What Do You Need to Know About Dietary Fiber?

What Do You Need to Know About Dietary Fiber?

You don’t have to be a health or nutrition expert to know that fiber is part of a healthy diet. Do you really know what fiber is, however, and how it benefits you? Dietary fiber does more than just support your digestion – it also plays a role in your ability to absorb and utilize nutrients from the food you eat. Keep reading to learn everything you’ve ever wanted to know about fiber and more.

What is Dietary Fiber?

When you eat plant foods like grains, fruits, and vegetables, your body is only capable of breaking it down so much. The leftover part of the plant that cannot be digested is called the roughage and it is also known as dietary fiber. There are two types of dietary fiber – soluble and insoluble – and each plays a specific role in healthy digestion.

When you eat plant foods, your body breaks the material down into its core components, utilizing the glucose (sugar) molecules for energy. The rest the material passes through your digestive system largely unaltered and leaves the body in the form of waste, or stool. Soluble fiber is so named because it can be dissolved in water – this is the type of fiber that increases the bulk or volume of your stool, enabling it to pass smoothly through your digestive tract. Insoluble fiber remains undissolved and it helps to prevent constipation by keeping the food moving steadily along.

What Are the Benefits of Fiber? 

According to the Academy of Nutrition and Dietetics, adult men need about 38 grams of fiber per day and adult women need about 25 grams. Consuming plant products like whole grains, fresh fruits and vegetables, and nuts or seeds can help you meet that daily goal. As part of a healthy diet, fiber provides the following health benefits:

  • It reduces your LDL (or “bad” cholesterol) levels which reduces your risk for heart disease, heart attack and stroke.
  • It helps stabilize blood sugar and regulate insulin production – this is particularly beneficial for type 2 diabetics.
  • It plays a role in balancing your intestinal flora and pH to prevent digestive problems such as irritable bowel syndrome (IBS) and small intestine bacterial overgrowth (SIBO).
  • It provides the beneficial bacteria in your gut with fuel which helps to improve and strengthen your immunity.
  • It helps to move food through the digestive system so the nutrients can be absorbed properly.
  • It digests and breaks down slowly which may help you feel fuller for longer, suppressing your appetite and supporting your weight loss goals.
  • It may help to reduce your risk for certain cancers including breast cancer and colorectal cancer.
  • It could increase your expected lifespan by as much as 19%.
  • It supports your body’s natural detoxification ability, helping to flush accumulated wastes and toxins out of your body.
  • It may increase the bioavailability of other nutrients like calcium which supports bone density and growth.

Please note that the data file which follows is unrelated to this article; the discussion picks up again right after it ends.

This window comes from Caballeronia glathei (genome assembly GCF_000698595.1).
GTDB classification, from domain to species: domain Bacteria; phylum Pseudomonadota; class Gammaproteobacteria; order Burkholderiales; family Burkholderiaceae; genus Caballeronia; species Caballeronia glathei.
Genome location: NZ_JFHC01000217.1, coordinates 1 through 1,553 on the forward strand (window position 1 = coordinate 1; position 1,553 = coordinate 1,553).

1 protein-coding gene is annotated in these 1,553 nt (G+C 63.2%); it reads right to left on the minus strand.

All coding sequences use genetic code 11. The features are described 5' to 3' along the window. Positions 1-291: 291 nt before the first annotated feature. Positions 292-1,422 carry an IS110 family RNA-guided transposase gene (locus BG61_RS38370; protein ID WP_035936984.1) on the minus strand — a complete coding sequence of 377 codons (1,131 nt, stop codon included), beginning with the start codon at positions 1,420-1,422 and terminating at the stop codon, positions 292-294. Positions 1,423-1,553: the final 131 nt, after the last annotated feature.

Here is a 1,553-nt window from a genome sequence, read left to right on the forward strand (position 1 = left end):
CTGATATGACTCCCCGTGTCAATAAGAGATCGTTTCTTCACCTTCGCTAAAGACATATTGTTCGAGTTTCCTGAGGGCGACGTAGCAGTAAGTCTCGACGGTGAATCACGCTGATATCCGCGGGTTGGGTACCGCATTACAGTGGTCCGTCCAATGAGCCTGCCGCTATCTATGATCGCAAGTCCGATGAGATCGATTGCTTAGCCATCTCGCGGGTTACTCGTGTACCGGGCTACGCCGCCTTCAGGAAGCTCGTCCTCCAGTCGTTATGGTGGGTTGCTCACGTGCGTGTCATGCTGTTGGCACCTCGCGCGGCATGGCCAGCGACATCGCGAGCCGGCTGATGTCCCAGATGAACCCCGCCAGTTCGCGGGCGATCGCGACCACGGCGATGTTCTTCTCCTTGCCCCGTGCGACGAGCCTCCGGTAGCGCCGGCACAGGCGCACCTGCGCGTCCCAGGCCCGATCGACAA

Studies have also shown that people who meet their daily recommended value for dietary fiber tend to weigh less and have less body fat. There is also a link between fiber intake and a reduced risk for chronic diseases like heart disease and stroke.

Tips for Increasing Your Fiber Intake

Getting your daily dose of fiber is important for healthy digestion as well as overall health. Fortunately, it is pretty easy to reach your daily recommended allowance if you follow a diet of healthy, whole foods. Whole grains and fresh fruits and vegetables are some of the top sources of dietary fiber, though you can also find it in nuts, seeds, and legumes. Here are some simple tips for increasing your daily fiber intake naturally:

  • Try to include at least one serving of vegetables at every meal.
  • Focus on whole-grain foods instead of processed carbs like white bread and pasta.
  • When making homemade juices, stir some of the pulp back into the juice before drinking.
  • Use the fiber left over from juicing in homemade desserts like carrot cake.
  • Cook with brown rice, quinoa, or other whole grains instead of white rice.
  • Top your salads with toasted nuts, seeds, or sliced fruit.
  • Have a fresh piece of fruit with breakfast and/or for dessert.
  • Blend fresh fruits and vegetables into a smoothie for a snack or meal replacement.
  • Include a bowl of whole-grain cereal or granola at breakfast.
  • Mix nuts, seeds, or fresh fruit into your yogurt or use it as a topping for oatmeal.

If you’re still having trouble meeting your daily recommended intake for fiber, try a powdered fiber supplement. These powders are often colorless and flavorless so you can add them to your favorite beverages or even a cup of yogurt to boost your daily intake. Fiber is an important part of a healthy diet, so don’t overlook it!

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